Monthly Archives: August 2008
With Labor Day weekend upon us, I can’t help but think about people leaving town and picnics in the country. And when I think about a great picnic there is always one store that comes to mind, the Oakville Grocery in Napa.
Long before Whole Foods, and even before there was a Zabar’s or a Balducci’s, there was this little country store tucked away neatly in the Napa Valley on Hwy 29 called the Oakville Grocery. Located in the very small town of Oakville on the corner of Oakville Crossroad next to the town’s post office, the Oakville Grocery has had its doors open since 1881. Their shelves are filled with all that is right in the world, with delicacies from near and far, specializing in the local products of their neighbors, meaning some of the best wines, cheeses, and produce available anywhere in the world.
It is always such a treat to stop there on my way to visit some of the local vineyards or on my way to Calistoga for a good ole fashioned mud bath. Even if you’re going to cleanse the body it’s always good to have your toxins of choice ready and within reach. ☺ As far as I’m concerned there is no place like the Oakville Grocery, a small store with great made to order sandwiches, wonderful salads, multitudes of cheeses to choose from, all kinds of charcuterie, amazing mustards, olive oils, baked goods and homemade preserves. I can’t go to wine country and not make the stop. I would feel cheated! It is a food lover’s paradise, a little piece of “nirvana” on earth. And for those of you who like to cook, they have a special section of their website that is dedicated strictly to recipes such as Butternut Squash and Pear Soup, Gingered Pork with Blackberries, Pear Butter Nut Bread, or Cajun Bread Pudding to name a few. There’s something for everyone even if you can’t make it in person! But if you will be making the trip to Napa or you have friends or family who will soon be doing so, pass this tip along. You’ll be so happy you did and your friends will thank you.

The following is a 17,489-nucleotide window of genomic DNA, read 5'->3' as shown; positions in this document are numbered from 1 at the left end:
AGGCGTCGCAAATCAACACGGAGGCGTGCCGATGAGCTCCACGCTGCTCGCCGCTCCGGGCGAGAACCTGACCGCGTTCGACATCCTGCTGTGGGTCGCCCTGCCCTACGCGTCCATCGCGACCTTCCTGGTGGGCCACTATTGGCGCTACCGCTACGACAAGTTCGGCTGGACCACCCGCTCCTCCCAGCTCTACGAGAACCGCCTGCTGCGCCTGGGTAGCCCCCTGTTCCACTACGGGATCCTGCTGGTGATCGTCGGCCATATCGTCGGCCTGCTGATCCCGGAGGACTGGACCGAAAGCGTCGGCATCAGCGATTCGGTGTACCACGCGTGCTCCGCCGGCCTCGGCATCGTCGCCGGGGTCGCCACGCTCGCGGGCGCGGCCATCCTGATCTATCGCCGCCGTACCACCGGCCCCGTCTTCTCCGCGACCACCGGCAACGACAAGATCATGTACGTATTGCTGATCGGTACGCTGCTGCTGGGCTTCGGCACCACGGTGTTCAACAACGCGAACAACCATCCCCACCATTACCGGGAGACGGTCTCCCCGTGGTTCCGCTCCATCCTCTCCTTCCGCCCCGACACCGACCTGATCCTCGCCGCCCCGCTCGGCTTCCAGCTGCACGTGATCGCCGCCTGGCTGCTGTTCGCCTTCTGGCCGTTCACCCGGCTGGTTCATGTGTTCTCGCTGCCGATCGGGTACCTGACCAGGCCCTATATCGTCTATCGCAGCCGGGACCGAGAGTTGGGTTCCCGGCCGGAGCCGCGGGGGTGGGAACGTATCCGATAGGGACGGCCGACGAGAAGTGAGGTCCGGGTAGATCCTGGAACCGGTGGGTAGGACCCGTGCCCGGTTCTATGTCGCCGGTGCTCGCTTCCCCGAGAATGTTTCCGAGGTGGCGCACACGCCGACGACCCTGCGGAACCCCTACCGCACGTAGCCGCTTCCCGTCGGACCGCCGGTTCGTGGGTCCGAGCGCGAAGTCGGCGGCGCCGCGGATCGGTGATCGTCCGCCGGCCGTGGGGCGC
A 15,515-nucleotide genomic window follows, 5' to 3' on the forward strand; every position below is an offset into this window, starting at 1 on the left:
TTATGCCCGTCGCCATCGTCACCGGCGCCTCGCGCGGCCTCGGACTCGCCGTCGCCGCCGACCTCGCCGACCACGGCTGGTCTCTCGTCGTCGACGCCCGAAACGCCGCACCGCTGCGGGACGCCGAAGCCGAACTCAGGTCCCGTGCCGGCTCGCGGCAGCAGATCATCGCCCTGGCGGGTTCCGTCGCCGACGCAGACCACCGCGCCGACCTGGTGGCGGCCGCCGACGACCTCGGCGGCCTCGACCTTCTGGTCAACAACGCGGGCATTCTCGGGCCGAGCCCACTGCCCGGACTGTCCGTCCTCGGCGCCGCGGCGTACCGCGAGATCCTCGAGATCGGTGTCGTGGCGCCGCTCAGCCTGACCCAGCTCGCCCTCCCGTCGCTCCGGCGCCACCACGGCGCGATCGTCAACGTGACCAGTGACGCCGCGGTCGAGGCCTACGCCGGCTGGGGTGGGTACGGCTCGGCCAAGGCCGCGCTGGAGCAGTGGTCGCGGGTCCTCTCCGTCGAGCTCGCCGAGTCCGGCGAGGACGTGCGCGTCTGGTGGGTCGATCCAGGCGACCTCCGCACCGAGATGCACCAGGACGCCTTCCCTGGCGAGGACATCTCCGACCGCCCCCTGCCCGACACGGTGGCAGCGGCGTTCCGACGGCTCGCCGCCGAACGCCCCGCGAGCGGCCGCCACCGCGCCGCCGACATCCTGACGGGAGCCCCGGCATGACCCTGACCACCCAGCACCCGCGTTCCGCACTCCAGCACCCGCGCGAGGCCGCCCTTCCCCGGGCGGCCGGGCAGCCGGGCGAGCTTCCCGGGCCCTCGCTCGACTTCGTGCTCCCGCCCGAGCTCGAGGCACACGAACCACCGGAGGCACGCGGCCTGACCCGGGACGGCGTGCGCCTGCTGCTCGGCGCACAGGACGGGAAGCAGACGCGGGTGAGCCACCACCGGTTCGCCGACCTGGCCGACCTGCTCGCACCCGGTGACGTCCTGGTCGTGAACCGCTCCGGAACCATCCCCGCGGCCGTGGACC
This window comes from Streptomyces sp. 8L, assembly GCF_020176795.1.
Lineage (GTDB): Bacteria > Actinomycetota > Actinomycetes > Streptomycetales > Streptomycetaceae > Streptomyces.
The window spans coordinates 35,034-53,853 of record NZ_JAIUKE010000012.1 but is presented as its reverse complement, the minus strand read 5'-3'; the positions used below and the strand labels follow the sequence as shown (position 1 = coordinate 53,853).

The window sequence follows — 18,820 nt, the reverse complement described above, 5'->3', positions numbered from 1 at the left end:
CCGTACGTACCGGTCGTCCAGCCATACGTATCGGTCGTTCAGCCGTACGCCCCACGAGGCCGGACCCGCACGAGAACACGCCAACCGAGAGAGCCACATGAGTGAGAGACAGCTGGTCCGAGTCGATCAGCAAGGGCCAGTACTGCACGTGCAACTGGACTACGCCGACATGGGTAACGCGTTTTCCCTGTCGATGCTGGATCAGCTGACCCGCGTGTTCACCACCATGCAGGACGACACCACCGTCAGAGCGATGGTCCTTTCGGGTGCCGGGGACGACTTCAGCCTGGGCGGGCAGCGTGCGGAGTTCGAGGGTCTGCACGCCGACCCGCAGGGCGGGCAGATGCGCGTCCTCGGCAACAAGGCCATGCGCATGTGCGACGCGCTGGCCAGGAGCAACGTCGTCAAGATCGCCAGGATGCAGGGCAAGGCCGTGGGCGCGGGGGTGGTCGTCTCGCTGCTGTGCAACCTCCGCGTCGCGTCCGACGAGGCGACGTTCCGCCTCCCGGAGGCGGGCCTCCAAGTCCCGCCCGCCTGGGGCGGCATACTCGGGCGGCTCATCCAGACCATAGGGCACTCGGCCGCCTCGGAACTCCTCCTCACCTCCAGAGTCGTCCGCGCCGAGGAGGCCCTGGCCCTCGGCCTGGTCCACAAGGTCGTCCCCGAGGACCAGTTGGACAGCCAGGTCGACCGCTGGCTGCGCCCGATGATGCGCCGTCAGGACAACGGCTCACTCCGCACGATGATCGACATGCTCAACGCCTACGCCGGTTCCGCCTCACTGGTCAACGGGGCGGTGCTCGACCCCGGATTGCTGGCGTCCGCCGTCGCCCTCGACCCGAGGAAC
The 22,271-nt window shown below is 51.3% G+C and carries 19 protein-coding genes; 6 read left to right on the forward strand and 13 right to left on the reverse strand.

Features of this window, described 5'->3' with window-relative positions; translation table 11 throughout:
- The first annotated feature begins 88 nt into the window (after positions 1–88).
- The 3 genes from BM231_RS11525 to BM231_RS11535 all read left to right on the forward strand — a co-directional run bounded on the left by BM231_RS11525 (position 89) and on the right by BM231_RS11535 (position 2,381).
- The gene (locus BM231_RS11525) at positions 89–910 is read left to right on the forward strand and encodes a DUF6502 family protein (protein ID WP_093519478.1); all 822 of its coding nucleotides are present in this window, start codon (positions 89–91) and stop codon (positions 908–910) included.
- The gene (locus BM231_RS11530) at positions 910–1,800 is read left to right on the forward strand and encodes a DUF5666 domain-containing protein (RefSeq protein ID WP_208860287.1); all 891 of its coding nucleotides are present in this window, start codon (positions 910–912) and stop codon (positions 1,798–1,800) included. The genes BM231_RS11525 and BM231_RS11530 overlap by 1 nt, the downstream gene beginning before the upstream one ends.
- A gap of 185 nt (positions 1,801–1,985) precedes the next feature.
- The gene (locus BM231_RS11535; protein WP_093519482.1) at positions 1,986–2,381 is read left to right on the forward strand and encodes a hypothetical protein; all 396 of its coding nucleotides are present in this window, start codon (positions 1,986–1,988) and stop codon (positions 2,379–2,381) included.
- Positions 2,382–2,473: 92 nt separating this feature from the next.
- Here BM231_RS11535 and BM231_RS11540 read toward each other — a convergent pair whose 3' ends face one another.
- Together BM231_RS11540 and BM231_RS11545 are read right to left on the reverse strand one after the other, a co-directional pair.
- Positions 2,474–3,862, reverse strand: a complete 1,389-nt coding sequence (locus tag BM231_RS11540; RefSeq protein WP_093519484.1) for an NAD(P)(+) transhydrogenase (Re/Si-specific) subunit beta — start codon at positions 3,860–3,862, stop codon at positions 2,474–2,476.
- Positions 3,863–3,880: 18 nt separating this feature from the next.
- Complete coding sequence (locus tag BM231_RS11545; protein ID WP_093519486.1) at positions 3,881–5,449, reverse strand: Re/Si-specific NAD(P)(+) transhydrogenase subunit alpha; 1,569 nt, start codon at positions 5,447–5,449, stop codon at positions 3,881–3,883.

If you’re not familiar with the CD “Long Black Veil,” it’s a compilation CD of traditional Irish folk songs that was put out in the mid 90’s by the well known Irish group, The Chieftains. The CD features The Chieftains who teamed up with a great roster of musicians to produce one of their most popular albums to date. With collaborations with Mick Jagger, Sting, Van Morrison, Ry Cooder, Sinead O’Connor (featured below), Mark Knopfler, Marianne Faithful, and Tom Jones, the album was a big success with the Van Morrison song “Have I Told You Lately,” winning a Grammy for Best Pop Collaboration with Vocals.